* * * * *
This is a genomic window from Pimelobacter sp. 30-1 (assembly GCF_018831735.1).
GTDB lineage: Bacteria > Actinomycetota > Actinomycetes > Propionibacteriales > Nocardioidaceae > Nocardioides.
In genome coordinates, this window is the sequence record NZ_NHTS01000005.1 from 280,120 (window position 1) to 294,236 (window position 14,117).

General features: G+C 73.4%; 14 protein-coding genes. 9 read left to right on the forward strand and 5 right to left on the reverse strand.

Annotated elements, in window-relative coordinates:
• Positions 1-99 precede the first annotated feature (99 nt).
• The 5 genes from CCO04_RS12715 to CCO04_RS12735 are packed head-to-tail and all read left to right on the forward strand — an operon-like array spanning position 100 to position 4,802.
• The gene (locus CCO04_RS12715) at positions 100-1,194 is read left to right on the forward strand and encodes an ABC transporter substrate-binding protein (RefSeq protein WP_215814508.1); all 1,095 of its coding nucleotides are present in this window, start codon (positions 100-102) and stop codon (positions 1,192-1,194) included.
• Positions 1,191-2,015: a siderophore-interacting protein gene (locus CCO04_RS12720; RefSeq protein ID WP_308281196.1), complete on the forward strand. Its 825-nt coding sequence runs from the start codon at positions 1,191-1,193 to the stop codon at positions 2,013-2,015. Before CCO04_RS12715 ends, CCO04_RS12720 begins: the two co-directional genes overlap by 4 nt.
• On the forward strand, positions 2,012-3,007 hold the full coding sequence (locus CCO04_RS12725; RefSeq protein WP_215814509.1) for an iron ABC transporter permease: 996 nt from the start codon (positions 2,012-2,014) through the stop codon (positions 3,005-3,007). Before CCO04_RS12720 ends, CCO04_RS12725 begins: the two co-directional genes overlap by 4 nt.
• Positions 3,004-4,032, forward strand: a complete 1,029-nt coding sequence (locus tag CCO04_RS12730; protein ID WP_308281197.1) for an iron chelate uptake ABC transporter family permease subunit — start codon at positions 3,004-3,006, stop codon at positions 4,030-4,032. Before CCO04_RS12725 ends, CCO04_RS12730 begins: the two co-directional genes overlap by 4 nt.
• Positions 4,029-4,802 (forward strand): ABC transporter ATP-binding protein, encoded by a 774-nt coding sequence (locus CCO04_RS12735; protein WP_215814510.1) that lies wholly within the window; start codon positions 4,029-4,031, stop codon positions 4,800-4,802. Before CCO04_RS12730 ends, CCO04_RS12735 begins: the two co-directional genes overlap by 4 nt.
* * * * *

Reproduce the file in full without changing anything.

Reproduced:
This is a genomic window from Pimelobacter sp. 30-1 (assembly GCF_018831735.1).
GTDB lineage: Bacteria > Actinomycetota > Actinomycetes > Propionibacteriales > Nocardioidaceae > Nocardioides.
In genome coordinates, this window is the sequence record NZ_NHTS01000005.1 from 280,120 (window position 1) to 294,236 (window position 14,117).

General features: G+C 73.4%; 14 protein-coding genes. 9 read left to right on the forward strand and 5 right to left on the reverse strand.

Annotated elements, in window-relative coordinates:
• Positions 1-99 precede the first annotated feature (99 nt).
• The 5 genes from CCO04_RS12715 to CCO04_RS12735 are packed head-to-tail and all read left to right on the forward strand — an operon-like array spanning position 100 to position 4,802.
• The gene (locus CCO04_RS12715) at positions 100-1,194 is read left to right on the forward strand and encodes an ABC transporter substrate-binding protein (RefSeq protein WP_215814508.1); all 1,095 of its coding nucleotides are present in this window, start codon (positions 100-102) and stop codon (positions 1,192-1,194) included.
• Positions 1,191-2,015: a siderophore-interacting protein gene (locus CCO04_RS12720; RefSeq protein ID WP_308281196.1), complete on the forward strand. Its 825-nt coding sequence runs from the start codon at positions 1,191-1,193 to the stop codon at positions 2,013-2,015. Before CCO04_RS12715 ends, CCO04_RS12720 begins: the two co-directional genes overlap by 4 nt.
• On the forward strand, positions 2,012-3,007 hold the full coding sequence (locus CCO04_RS12725; RefSeq protein WP_215814509.1) for an iron ABC transporter permease: 996 nt from the start codon (positions 2,012-2,014) through the stop codon (positions 3,005-3,007). Before CCO04_RS12720 ends, CCO04_RS12725 begins: the two co-directional genes overlap by 4 nt.
• Positions 3,004-4,032, forward strand: a complete 1,029-nt coding sequence (locus tag CCO04_RS12730; protein ID WP_308281197.1) for an iron chelate uptake ABC transporter family permease subunit — start codon at positions 3,004-3,006, stop codon at positions 4,030-4,032. Before CCO04_RS12725 ends, CCO04_RS12730 begins: the two co-directional genes overlap by 4 nt.
• Positions 4,029-4,802 (forward strand): ABC transporter ATP-binding protein, encoded by a 774-nt coding sequence (locus CCO04_RS12735; protein WP_215814510.1) that lies wholly within the window; start codon positions 4,029-4,031, stop codon positions 4,800-4,802. Before CCO04_RS12730 ends, CCO04_RS12735 begins: the two co-directional genes overlap by 4 nt.